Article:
Blog readers keep giving me breaking news faster than Google Alerts, and I am appreciative. This time, thanks to “Del”, even if his input has forced me to write two posts in one day. Update: The podcast for this news is here.
Pluripotent Stem Cells and Hair Growth
Yesterday a very important study was published in Nature Magazine. It is titled “Hair-bearing human skin generated entirely from pluripotent stem cells”. The scientists behind this research took 6 years to complete and publish their work.
The study has numerous co-authors from a few medical centers and universities based in the US. The lead author is Dr. Jiyoon Lee, while the correspondence author is Dr. Karl Koehler. The latter works at Boston Children’s Hospital as well as Harvard Medical School. Moreover, Dr. Koehler’s lab has its own site, on which he published a post about these findings.
Dr. Karl Koehler via Twitter
From Skin Organoids to Hair
In this latest research, undifferentiated human stem cells were successfully coaxed into developing skin-like organoids in vitro. When these human-derived structures were grafted onto immuno-compromised bald mice, the rodents produced robust (albeit shorter length) hair.
Note that in 2015, Dr. Alexey Terskikh and his team used pluripotent stem cells from humans to create dermal papilla type cells. These were then injected into hairless mice and grew hair.
In this new work, the scientists generated near-complete skin organoids first that ultimately resulted in pigmented hair. The skin cells grew in a sphere and were “fed” with various chemicals and growth factors (such as BMP4 and FGF2) for 4-5 months. Both the dermis and epidermis skin layers were grown successfully.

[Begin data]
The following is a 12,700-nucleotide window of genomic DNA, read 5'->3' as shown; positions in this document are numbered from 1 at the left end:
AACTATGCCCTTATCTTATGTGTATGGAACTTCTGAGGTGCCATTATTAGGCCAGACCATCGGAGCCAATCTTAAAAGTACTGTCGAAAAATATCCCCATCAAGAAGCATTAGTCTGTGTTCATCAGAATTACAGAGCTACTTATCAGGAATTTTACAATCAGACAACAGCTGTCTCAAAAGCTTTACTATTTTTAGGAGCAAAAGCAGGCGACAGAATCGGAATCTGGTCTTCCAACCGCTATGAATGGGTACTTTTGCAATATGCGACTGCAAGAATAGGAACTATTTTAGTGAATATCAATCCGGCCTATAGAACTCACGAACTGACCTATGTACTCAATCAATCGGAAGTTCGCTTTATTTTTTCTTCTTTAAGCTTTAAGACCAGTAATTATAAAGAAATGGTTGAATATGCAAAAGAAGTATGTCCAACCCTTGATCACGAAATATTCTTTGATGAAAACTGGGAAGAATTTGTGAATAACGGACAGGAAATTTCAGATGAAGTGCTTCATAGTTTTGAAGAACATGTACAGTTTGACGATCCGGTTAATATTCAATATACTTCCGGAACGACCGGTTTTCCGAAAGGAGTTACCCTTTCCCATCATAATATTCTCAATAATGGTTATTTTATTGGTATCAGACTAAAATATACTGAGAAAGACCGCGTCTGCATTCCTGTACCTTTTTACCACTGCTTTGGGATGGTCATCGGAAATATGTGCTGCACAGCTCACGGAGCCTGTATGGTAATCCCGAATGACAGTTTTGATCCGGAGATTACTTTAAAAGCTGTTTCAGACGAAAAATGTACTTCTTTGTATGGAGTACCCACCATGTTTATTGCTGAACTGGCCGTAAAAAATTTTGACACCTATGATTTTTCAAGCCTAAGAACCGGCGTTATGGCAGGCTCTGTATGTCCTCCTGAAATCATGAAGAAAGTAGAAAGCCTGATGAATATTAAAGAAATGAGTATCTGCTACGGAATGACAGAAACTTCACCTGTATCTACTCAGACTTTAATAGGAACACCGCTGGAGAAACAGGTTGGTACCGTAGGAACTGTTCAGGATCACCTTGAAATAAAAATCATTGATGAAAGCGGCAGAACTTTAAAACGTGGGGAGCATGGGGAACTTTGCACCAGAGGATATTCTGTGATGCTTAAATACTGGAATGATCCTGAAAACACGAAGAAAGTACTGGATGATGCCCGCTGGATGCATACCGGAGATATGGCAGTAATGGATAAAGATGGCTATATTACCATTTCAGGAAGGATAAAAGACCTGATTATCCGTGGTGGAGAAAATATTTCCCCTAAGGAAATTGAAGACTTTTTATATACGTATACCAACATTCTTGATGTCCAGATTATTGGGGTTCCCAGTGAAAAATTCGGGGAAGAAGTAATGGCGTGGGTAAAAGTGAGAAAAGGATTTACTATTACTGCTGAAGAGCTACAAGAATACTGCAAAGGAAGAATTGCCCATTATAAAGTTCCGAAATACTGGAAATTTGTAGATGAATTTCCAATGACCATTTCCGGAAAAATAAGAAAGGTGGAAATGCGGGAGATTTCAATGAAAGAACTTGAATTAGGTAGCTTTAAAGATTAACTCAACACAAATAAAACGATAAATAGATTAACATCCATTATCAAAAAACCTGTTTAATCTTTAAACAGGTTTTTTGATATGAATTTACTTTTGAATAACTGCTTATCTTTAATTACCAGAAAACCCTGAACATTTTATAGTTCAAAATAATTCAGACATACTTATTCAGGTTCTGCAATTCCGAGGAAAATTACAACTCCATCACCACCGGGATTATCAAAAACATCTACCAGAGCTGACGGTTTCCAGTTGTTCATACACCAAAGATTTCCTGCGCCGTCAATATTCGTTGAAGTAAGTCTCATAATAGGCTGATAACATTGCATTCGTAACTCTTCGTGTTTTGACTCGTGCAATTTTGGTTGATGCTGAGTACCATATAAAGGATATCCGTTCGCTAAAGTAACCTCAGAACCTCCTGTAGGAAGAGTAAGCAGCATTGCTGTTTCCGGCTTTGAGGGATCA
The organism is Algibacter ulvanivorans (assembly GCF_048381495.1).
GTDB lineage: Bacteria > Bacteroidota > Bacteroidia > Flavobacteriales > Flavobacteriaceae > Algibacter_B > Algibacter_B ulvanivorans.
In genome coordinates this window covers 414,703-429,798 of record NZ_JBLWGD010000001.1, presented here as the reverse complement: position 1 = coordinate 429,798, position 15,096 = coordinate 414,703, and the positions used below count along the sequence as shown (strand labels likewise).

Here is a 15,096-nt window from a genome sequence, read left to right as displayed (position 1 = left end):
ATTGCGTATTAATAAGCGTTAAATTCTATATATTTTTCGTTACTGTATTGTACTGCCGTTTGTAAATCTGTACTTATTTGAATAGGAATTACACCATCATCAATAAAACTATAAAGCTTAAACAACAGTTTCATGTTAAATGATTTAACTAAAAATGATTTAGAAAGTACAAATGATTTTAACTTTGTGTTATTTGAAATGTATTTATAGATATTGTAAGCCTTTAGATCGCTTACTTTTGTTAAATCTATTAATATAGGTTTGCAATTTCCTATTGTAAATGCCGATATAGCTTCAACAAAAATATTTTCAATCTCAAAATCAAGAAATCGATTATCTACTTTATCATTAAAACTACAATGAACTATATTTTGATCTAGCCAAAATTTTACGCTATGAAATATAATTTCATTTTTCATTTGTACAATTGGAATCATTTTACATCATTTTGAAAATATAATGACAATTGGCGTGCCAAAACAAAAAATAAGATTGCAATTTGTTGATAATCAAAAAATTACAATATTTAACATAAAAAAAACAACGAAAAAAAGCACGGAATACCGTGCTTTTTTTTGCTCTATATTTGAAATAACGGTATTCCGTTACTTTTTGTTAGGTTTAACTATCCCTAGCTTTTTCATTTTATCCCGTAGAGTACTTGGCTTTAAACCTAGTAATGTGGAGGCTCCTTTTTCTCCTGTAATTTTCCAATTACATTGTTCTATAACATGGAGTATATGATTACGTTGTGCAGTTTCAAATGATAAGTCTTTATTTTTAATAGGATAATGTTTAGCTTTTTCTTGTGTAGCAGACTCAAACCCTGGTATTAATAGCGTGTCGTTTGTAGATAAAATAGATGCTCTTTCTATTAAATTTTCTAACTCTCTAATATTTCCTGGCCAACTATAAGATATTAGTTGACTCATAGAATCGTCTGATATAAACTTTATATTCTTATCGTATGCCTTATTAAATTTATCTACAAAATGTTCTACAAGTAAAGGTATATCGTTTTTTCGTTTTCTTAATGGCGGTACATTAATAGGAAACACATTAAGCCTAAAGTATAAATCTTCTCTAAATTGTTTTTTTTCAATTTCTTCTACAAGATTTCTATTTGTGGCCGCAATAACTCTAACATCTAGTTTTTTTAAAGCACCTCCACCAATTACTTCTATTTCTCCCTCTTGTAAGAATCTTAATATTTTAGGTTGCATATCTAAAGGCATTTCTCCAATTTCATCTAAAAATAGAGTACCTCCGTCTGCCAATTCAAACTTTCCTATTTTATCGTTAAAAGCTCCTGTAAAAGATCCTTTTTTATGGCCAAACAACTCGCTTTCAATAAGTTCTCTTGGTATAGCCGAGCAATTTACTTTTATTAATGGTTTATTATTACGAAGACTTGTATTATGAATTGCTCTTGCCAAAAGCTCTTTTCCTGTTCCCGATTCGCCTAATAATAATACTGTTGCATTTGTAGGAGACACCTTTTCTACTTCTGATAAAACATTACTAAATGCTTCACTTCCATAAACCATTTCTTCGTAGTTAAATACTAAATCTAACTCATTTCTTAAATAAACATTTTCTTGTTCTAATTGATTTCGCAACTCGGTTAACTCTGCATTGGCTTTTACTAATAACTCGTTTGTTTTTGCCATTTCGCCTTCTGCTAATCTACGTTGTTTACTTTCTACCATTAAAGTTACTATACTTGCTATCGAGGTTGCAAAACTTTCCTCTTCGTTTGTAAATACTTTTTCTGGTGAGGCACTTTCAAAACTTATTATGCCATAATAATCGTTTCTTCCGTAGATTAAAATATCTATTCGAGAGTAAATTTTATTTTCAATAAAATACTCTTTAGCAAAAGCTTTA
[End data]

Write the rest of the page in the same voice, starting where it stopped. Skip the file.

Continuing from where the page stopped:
If this work goes through successful clinical trials, it will essentially mean a cure for hair loss. Nevertheless, the global media has largely ignored this research, with the UK’s Mirror being a notable exception. And as always, the Daily Mail too.
Cotsarelis Rises Again
Prolific blog commentator “MJones”‘ favorite hair loss researcher and fellow Alexander the Great progeny Dr. George Cotsarelis has been missing in action of late. However, this new research is so significant, that Dr. Cotsarelis and Dr. Leo Wang wrote a detailed article summarizing it in Nature Magazine.
Per the two doctors, this study represents a major step towards a cure for baldness in humans. They are confident that this research will eventually see its promise realized. This technique makes it possible to produce human hair without having to take any donor hair from the human.
Moreover, individuals who have major wounds, scars and genetic skin diseases will all benefit from revolutionary new treatments based on this research. That is if it comes to clinic of course.
In these times of pandemics, protests and riots, it is great to see Dr. Cotsarelis’ still unabated optimism. Ironically, for “MJones”, the glass has always been half empty.
Further reading: An excellent 2019 paper summarizing tissue engineering strategies for human hair follicle regeneration.